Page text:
The Republican strategy of repealing the Patient Protection and Affordable Care Act (PPACA) before devising a replacement plan has the support of only one in five Americans, according to a new survey by the Kaiser Family Foundation. The poll also disclosed that shrinking the federal government’s involvement and spending in health care—the long-sought goal of many Republican lawmakers—is less important to most Americans than ensuring that medical care is affordable and available.

Views were split not only on partisan lines but also within the Republican Party, where nearly four in 10 thought the government should guarantee that health care is available to the elderly and to low-income people.

Despite the rout of Democrats in the election, which gave the GOP control of both the White House and Congress, the public’s views on the PPACA remain as divided as they were since the act was passed by congressional Democrats––without Republican participation––in 2010. Currently, 47% of the public wants to keep the act, which upended the way insurers do business and expanded coverage to an estimated 20 million Americans.

In the new survey, more respondents (28%) wanted a replacement plan announced before the PPACA is repealed than those who said the act needed to be dismantled immediately (20%).

The poll also found that Democratic fears that repeal of the PPACA will damage health care are not shared by most Americans. Sixty percent of the respondents believed that the quality of their care would remain the same after repeal, and only 20% thought that their care would worsen. Families in which someone had a serious medical condition were more worried, but even among them, only a third anticipated that the cost of their health care would suffer if the PPACA were dismantled.

Moreover, the poll found that the public’s most widely shared health goal is reducing the cost of care, with 67% of respondents calling it a top priority. Lowering the cost of prescription drugs was a top priority for 61% of respondents, followed by addressing prescription pain-killer addictions (45%). Repealing the PPACA was a top priority for 37% of respondents, primarily among Republicans.

The poll was conducted on December 13–19, 2016, among 1,204 adults.

Source: Kaiser Health News; January 6, 2017.

Managed Care’s Top Ten Articles of 2016

There’s a lot more going on in health care than mergers (Aetna-Humana, Anthem-Cigna) creating huge players. Hundreds of insurers operate in 50 different states. Self-insured employers, ACA public exchanges, Medicare Advantage, and Medicaid managed care plans crowd an increasingly complex market.

Major health care players are determined to make health information exchanges (HIEs) work. The push toward value-based payment alone almost guarantees that HIEs will be tweaked, poked, prodded, and overhauled until they deliver on their promise. The goal: straight talk from and among tech systems.

They bring a different mindset. They’re willing to work in teams and focus on the sort of evidence-based medicine that can guide health care’s transformation into a system based on value. One question: How well will this new generation of data-driven MDs deal with patients?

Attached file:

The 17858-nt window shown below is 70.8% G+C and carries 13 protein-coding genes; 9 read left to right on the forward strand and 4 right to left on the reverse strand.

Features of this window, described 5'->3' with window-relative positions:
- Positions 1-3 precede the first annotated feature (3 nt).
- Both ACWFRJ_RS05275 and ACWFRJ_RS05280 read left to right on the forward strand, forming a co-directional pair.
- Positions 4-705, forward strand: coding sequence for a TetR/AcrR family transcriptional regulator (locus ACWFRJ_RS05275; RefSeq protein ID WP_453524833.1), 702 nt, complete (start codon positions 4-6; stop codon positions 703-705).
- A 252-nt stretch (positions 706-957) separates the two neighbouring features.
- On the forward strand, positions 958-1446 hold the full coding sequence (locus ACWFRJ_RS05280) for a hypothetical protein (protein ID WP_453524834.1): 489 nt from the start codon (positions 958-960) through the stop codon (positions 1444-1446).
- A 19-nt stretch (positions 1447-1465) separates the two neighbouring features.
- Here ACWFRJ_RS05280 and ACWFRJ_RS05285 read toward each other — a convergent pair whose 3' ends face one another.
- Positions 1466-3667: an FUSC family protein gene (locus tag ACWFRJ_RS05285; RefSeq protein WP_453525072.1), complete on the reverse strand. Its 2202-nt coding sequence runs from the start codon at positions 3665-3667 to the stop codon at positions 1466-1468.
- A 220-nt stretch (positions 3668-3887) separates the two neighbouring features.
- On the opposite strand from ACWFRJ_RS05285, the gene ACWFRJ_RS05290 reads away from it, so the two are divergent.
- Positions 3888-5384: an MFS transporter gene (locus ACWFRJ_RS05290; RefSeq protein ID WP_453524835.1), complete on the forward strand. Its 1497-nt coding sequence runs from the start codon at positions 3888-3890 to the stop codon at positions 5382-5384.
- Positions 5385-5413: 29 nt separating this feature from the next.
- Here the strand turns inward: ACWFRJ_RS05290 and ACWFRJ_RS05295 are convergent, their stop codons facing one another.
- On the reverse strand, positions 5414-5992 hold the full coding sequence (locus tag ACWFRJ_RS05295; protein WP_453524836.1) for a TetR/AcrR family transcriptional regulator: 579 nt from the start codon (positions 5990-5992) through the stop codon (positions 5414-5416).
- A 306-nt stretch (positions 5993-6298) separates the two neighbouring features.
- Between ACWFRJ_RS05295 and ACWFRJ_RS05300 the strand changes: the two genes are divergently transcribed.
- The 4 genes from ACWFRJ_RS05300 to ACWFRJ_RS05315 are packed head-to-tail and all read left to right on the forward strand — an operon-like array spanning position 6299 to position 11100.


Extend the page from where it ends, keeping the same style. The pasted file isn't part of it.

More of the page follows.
The surge of new MS treatments have been for the relapsing-remitting form of the disease. There’s hope for sufferers of a different form of MS. By homing in on CD20-positive B cells, ocrelizumab is able to knock them out and other aberrant B cells circulating in the bloodstream.

A flood of tests have insurers ramping up prior authorization and utilization review. Information overload is a problem. As doctors struggle to keep up, health plans need to get ahead of the development of the technology in order to successfully manage genetic testing appropriately.

Having the data is one thing. Knowing how to use it is another. Applying its computational power to the data, a company called RowdMap puts providers into high-, medium-, and low-value buckets compared with peers in their markets, using specific benchmarks to show why outliers differ from the norm.
Competition among manufacturers, industry consolidation, and capitalization on me-too drugs are cranking up generic and branded drug prices. This increase has compelled PBMs, health plan sponsors, and retail pharmacies to find novel ways to turn a profit, often at the expense of the consumer.
The development of recombinant DNA and other technologies has added a new dimension to care. These medications have revolutionized the treatment of rheumatoid arthritis and many of the other 80 or so autoimmune diseases. But they can be budget busters and have a tricky side effect profile.

Shelley Slade
Vogel, Slade & Goldstein

Hub programs have emerged as a profitable new line of business in the sales and distribution side of the pharmaceutical industry that has got more than its fair share of wheeling and dealing. But they spell trouble if they spark collusion, threaten patients, or waste federal dollars.

More companies are self-insuring—and it’s not just large employers that are striking out on their own. The percentage of employers who fully self-insure increased by 44% in 1999 to 63% in 2015. Self-insurance may give employers more control over benefit packages, and stop-loss protects them against uncapped liability.